It’s not every day that a search for raw goat’s milk leads a person to change religions.
For Katherine Chaisson, a 34-year-old single mother, a zeal for clean food – including humanely slaughtered animals – was just such a catalyst.
While researching how to raise goats, Chaisson came to the realization that in order to keep them in milk, she would have to breed them. And, since they often have twins, triplets and even quadruplets, that meant plenty of kids running around her farm in Musquodoboit Harbour, Nova Scotia.
“I love goat meat, so I figured I would keep the male goats for meat. I wanted to slaughter my goats in a humane fashion… [and] in doing the research, I came across a host of horror stories and videos on YouTube. I was about ready to give up and I clicked on one last video. It presented the humane slaughter of a sheep and goat in authentic Islamic tradition.”
Chaisson didn’t know what Islam was about, nor did she know a Muslim person. She tracked down more information online, listened to the Koran being recited in Arabic and read the accompanying English translation, which she acknowledges “really opened my heart… it just spoke to me.”
With that, Chaisson’s Islamic journey had begun. Within a month, she converted, started wearing hijab (the traditional head covering), and became intimate with the concepts of ‘halal’ and ‘haram’.
“Halal means permissible,” she explains. “Not only is it halal to slaughter an animal in a certain way, but as far as genetically modified food or food with artificial colours or preservatives in them, that is haram – not permissible.” Respect for the land, the water, and animals is of utmost importance in Islam, she adds.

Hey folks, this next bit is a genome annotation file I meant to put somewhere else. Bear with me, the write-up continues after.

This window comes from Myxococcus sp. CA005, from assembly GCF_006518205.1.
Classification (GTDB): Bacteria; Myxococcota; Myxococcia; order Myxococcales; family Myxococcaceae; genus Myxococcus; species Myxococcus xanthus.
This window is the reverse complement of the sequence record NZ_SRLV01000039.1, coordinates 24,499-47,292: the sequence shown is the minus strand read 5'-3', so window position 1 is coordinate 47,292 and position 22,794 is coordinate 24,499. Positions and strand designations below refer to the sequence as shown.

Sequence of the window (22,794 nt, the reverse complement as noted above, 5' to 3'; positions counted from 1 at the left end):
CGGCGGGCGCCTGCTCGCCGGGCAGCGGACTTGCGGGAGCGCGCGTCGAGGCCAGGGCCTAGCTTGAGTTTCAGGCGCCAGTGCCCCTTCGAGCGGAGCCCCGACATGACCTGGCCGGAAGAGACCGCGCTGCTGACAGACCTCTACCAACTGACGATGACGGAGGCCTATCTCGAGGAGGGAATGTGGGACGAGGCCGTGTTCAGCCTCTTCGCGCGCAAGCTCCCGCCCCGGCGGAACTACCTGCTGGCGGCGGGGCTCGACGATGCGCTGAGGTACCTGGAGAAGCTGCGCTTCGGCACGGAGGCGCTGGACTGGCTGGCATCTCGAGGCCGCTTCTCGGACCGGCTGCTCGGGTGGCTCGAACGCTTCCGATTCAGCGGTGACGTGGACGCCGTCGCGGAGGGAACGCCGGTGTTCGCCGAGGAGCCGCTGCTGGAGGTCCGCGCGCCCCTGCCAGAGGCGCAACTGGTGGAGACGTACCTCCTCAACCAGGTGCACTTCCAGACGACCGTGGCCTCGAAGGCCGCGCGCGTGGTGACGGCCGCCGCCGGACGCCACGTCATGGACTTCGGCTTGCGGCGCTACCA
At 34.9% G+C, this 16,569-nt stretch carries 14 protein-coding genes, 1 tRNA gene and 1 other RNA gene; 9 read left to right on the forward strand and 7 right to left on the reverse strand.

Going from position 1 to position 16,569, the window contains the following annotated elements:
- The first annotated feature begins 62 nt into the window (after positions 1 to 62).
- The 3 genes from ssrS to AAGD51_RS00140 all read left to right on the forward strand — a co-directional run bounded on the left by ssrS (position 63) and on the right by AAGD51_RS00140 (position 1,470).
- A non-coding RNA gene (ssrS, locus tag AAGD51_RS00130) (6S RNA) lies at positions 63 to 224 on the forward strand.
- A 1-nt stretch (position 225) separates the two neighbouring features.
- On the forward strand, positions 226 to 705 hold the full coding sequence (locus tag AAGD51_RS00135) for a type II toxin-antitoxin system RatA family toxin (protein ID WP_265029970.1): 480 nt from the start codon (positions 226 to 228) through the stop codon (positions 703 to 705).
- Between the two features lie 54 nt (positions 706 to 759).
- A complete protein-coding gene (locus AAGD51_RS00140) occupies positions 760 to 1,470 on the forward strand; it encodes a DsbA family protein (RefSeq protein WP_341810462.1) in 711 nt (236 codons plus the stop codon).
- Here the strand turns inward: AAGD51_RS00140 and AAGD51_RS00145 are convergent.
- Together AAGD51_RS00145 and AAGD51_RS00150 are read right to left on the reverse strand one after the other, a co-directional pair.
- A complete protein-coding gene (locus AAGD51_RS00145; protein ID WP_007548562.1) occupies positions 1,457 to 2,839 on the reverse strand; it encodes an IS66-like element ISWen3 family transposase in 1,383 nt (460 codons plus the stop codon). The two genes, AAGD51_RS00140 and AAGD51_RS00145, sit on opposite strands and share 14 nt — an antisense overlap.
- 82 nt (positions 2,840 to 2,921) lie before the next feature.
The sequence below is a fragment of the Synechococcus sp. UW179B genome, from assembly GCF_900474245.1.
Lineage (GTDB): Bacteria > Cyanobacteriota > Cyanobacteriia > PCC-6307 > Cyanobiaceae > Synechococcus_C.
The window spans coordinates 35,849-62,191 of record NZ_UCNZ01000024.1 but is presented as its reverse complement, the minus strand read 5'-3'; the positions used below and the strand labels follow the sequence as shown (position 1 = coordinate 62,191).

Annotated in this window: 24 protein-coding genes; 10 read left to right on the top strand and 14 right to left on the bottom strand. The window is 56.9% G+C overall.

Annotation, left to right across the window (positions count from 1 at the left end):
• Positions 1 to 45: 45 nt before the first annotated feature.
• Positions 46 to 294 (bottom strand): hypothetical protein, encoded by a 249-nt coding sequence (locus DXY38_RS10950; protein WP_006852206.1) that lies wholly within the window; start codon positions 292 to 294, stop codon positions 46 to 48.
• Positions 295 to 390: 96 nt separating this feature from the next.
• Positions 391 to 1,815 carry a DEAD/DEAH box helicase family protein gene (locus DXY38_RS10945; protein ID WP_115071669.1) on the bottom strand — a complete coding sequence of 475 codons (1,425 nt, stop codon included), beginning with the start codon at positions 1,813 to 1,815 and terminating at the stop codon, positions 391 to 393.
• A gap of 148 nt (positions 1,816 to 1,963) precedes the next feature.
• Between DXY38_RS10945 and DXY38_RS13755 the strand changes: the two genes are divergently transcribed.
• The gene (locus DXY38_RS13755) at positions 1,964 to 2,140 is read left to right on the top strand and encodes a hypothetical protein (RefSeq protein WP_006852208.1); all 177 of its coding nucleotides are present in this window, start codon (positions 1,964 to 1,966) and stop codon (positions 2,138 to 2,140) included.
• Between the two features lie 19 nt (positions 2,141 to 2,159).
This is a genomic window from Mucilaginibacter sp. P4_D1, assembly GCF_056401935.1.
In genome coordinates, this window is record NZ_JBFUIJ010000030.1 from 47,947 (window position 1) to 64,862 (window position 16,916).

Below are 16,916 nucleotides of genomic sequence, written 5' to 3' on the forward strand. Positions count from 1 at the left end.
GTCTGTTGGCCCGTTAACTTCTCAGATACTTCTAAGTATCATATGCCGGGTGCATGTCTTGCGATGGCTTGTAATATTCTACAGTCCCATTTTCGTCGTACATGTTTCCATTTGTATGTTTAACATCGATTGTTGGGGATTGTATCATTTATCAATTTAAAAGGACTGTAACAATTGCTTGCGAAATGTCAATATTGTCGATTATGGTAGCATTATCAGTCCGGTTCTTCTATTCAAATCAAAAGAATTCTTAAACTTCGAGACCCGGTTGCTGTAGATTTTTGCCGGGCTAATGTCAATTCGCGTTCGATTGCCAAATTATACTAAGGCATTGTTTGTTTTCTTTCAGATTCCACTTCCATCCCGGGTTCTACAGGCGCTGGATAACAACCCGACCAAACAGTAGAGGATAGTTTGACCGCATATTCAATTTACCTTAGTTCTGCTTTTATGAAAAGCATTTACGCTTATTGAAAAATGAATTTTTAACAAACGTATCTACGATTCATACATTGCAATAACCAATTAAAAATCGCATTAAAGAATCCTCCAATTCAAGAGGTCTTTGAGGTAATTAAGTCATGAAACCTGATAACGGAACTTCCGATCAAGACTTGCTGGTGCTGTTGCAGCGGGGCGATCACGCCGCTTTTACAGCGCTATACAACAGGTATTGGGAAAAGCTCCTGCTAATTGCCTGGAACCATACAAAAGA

These precepts around land, water and livestock stewardship are prevalent in other faiths, as well. Just ask the co-founder of Windhorse Farm, Jim Drescher.
“Connecting with the land really means connection with all of the living beings of the land… I recognized that the view of Buddhism was completely in accord with the view of my family in terms of care of all beings,” he says. While this view is not particular to Buddhism, “when I heard it articulated in the view of the Buddhist teachings,” he says, “it was a perfect fit.”
Drescher, a practicing Buddhist for 40 years, as well as a husband and father of five, moved from Halifax to the site of the old Wentzell Farm in New Germany, Nova Scotia, in 1990 to establish Windhorse.
Nature, he says, is a perfect reflection of mind – the more he practices Buddhism, the more he feels attuned to natural systems. “The best of farming practices have all those same characteristics,” says Drescher, “where the farmer is in conversation with the natural world. Good farming practices use natural systems as a model… mimicking the natural world.”
Conventional agriculture, he explains, takes a completely different view where the farmer is dominant over nature, controlling it, manipulating it, changing it and taming it.
For Drescher, the farmer is one part of the whole system – in continual conversation with the elements, the animals and the plants and “fitting into the system very much the way a red squirrel fits into the Acadian forest,” he says. “I don’t see nature as a reflection of modern life but as a reflection of what human society could look like.”